If you followed the rise and fall of Culture11, you’ll probably enjoy this Washington Monthlyfeature story.
Leave a Reply
My frustration from this, and other accounts of Culture11’s demise is the repeated suggestion that this was some sort of test piece for the talent and ideas; when from all I can gather, the undertaking was doomed from the start by untenable assumptions about talent and ideas turn into money, most especially dissenting ideas.
Interesting piece. I think, though, it missed the larger picture. To this liberal, Conservatism, as expressed by GWB, stood only for power.
smaller government? nope. See DHS, TSA.
less-intrusive government? nope. see NCLB, warrantless wiretapping.
fiscally responsible govt? nope. see deficits, Medicare Part D.
smart government? nope. See, well, just about anything, from the staffing of the Iraq CPA, to the oversight of the evacuation of New Orleans, to the gagging of career scientists at NASA and EPA.
Now, from my side, I have a pretty clear idea of what I want out of government — the capture of externalities. Health care funding isn’t working well; every other industrial nation provides essentially the same outcomes at a fraction of the cost. Increased nationwide economic wealth is going all to a tiny class. Serious environmental problems exist, from ag discharges to CO2 emissions. The market for the origination of residential mortgages and for the securitization of various kinds of debt have both failed.
To me, it’s the job of government to address all of those market failures. Is the conservative position on all these issues really to do nothing? Or is it to propose thoughtful solutions that maximize the expression of underlying conservative values? I honestly don’t know. McCain / Palin seemed more interested in mocking the existence of the problems than proposing solutions. C11 seemed more interested in debating “values”.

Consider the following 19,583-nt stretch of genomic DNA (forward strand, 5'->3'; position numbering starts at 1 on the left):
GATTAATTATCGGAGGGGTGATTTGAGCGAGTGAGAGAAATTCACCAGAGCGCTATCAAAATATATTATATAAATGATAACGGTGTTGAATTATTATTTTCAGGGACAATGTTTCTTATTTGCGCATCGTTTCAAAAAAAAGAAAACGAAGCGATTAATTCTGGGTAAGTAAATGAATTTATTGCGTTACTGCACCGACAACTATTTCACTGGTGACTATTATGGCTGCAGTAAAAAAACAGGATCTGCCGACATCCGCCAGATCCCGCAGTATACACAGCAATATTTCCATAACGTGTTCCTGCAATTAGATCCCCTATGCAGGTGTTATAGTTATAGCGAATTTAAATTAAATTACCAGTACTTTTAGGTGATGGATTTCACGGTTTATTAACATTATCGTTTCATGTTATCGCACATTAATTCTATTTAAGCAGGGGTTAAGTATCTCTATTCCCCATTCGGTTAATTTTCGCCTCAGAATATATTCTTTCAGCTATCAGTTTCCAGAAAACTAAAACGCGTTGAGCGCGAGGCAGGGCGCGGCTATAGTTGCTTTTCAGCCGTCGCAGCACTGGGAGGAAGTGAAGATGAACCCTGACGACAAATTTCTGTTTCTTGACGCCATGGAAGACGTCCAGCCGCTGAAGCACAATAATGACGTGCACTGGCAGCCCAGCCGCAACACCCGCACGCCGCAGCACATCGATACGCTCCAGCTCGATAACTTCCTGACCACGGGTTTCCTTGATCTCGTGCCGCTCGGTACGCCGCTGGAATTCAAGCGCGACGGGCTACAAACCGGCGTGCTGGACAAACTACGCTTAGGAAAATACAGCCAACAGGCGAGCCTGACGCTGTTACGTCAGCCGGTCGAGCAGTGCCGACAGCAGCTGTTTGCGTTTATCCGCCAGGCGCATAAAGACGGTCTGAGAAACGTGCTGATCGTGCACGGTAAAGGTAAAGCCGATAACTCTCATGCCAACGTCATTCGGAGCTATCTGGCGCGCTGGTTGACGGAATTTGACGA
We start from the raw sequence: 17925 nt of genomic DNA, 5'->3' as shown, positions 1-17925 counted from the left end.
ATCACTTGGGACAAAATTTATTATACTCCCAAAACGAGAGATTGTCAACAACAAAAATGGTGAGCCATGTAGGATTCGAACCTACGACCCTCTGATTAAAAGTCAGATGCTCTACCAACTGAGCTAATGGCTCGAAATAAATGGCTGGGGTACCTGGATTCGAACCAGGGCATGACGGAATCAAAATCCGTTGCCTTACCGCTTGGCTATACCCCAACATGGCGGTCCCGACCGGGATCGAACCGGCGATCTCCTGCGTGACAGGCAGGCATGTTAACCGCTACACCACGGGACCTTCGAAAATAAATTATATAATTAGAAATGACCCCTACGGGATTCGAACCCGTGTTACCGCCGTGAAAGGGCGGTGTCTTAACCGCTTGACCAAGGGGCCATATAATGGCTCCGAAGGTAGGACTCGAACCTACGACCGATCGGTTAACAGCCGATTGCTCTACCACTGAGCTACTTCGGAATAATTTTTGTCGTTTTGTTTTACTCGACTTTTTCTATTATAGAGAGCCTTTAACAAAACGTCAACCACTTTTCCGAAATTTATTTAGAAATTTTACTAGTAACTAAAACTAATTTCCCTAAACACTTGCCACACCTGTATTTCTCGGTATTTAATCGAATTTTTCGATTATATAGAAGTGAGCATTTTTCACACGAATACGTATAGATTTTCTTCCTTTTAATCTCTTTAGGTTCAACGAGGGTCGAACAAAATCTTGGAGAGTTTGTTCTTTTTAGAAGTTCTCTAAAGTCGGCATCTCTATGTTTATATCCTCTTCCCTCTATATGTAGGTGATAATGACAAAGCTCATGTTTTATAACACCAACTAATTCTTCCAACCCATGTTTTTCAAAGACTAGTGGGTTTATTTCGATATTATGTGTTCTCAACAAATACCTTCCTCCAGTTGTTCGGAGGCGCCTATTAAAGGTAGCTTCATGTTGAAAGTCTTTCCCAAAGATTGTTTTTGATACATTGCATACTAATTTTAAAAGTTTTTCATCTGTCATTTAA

Mapping the values of conservative writers long (or even recently) dead onto today’s problems has always seemed to me an exercise in mental m*sturbation. Who cares what they would think? What do you, the writers of C11, think? Could you provide an argument, based on commonly-agreed upon facts, in support of various policy positions?
Too often the answer was, and is, no. Worse, too often there isn’t even a policy position that needs defending.
Francis is sort of proving my point for me (Thanks Francis!)
Cuture11, or more accurately Peter, Alan, James, Conor, Helen, Elizabeth, even Joe (now and then) managed to get yours truly, a grizzled veteran of the culture war, to come out of his fox hole and parley. In case you missed it, I make films of people having sex, including close-ups of penises in other people’s mouths, vaginas, and anuses. People like Justin Hart, Ed Messe, and John Harmer are pretty much my sworn-fukken-enemy, but the writers at Culture11 and the community they fostered convinced me to flick the safety to the off position and talk.
But that’s not the write up, is it? We’re going to get another “Oh noes! I don’t know if there’s a market this hip new conservatism.” Or And why? Not because the writers were failing to connect, but because (as far as I can dissect the finances from the outside) they got hung out to dry by people who don’t know thing one about how to run a business.
The only thing that the demise of Culture11 has proven is that a fool and his money are soon parted. The rest of the story is yet to be written.
I’m just paranoid enough to believe that the reason Culture11 went away is because they’re are too many people who are too invested in keeping me and Alan throwing grenades at each other. Wars always have profiteers, including culture wars.
It doesn’t matter who the president is, the status quo is works out just fine for Bill Bennett, James Carvel and a lot of other people.